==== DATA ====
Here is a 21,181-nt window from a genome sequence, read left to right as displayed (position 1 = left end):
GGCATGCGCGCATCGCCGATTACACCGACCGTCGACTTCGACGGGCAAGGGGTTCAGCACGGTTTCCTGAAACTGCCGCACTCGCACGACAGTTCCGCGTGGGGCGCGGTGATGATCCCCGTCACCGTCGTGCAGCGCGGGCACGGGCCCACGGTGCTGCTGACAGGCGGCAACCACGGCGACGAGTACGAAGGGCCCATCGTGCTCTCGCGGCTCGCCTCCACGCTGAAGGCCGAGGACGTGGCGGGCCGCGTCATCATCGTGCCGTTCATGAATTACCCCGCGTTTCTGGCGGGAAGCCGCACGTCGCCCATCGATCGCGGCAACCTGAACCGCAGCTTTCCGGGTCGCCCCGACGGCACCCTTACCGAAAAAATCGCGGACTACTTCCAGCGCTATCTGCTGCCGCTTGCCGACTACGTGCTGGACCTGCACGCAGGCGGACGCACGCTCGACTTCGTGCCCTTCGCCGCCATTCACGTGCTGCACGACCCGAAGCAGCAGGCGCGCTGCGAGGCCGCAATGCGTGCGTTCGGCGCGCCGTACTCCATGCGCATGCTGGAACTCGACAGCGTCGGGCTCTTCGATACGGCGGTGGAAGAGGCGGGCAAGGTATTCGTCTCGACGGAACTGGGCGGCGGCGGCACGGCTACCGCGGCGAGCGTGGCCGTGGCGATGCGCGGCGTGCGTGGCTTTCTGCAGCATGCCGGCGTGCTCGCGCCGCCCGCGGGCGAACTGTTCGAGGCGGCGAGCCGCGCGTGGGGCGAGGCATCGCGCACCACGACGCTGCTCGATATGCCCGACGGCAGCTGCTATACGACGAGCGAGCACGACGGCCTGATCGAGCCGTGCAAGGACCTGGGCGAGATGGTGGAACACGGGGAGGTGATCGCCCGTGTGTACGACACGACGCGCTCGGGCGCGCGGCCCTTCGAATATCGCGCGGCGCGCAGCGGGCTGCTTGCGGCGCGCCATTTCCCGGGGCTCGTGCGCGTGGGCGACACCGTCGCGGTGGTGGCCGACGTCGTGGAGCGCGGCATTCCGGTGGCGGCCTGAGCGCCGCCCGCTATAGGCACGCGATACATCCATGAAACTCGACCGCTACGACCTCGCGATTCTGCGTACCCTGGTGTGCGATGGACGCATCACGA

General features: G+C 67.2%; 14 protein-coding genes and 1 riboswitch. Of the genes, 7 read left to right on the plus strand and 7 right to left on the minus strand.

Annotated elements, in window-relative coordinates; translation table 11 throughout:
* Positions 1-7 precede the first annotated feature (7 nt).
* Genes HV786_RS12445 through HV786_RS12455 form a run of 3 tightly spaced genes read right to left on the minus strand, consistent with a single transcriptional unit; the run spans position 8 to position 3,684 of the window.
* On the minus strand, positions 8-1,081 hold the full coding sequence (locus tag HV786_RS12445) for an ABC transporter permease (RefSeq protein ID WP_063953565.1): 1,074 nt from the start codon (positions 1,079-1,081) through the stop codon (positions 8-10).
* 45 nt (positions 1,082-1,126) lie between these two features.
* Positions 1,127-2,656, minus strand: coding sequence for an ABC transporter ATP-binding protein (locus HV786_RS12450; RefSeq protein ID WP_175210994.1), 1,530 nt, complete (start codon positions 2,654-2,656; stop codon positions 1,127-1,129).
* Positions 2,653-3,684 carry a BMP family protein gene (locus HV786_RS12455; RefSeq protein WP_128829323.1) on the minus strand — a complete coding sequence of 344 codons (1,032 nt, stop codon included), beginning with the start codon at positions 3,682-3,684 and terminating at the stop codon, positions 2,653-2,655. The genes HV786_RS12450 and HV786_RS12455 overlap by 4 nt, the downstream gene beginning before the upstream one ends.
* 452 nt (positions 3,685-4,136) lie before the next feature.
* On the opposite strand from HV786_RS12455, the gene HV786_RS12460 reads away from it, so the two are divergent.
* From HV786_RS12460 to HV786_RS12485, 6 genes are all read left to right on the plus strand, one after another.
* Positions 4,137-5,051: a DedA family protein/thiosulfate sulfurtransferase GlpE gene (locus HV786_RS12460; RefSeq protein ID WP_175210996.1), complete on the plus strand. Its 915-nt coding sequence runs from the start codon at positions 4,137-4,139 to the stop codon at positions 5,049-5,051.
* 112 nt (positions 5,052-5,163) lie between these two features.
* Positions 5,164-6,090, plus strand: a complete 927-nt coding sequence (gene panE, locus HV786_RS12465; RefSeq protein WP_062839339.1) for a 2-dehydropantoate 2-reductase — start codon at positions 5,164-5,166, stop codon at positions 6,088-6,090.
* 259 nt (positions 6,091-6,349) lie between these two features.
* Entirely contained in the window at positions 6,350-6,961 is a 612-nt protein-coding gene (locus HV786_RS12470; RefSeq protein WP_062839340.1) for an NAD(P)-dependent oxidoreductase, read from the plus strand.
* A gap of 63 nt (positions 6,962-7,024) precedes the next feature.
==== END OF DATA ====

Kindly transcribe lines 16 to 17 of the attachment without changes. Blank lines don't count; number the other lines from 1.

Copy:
* Positions 5,164-6,090, plus strand: a complete 927-nt coding sequence (gene panE, locus HV786_RS12465; RefSeq protein WP_062839339.1) for a 2-dehydropantoate 2-reductase — start codon at positions 5,164-5,166, stop codon at positions 6,088-6,090.
* 259 nt (positions 6,091-6,349) lie between these two features.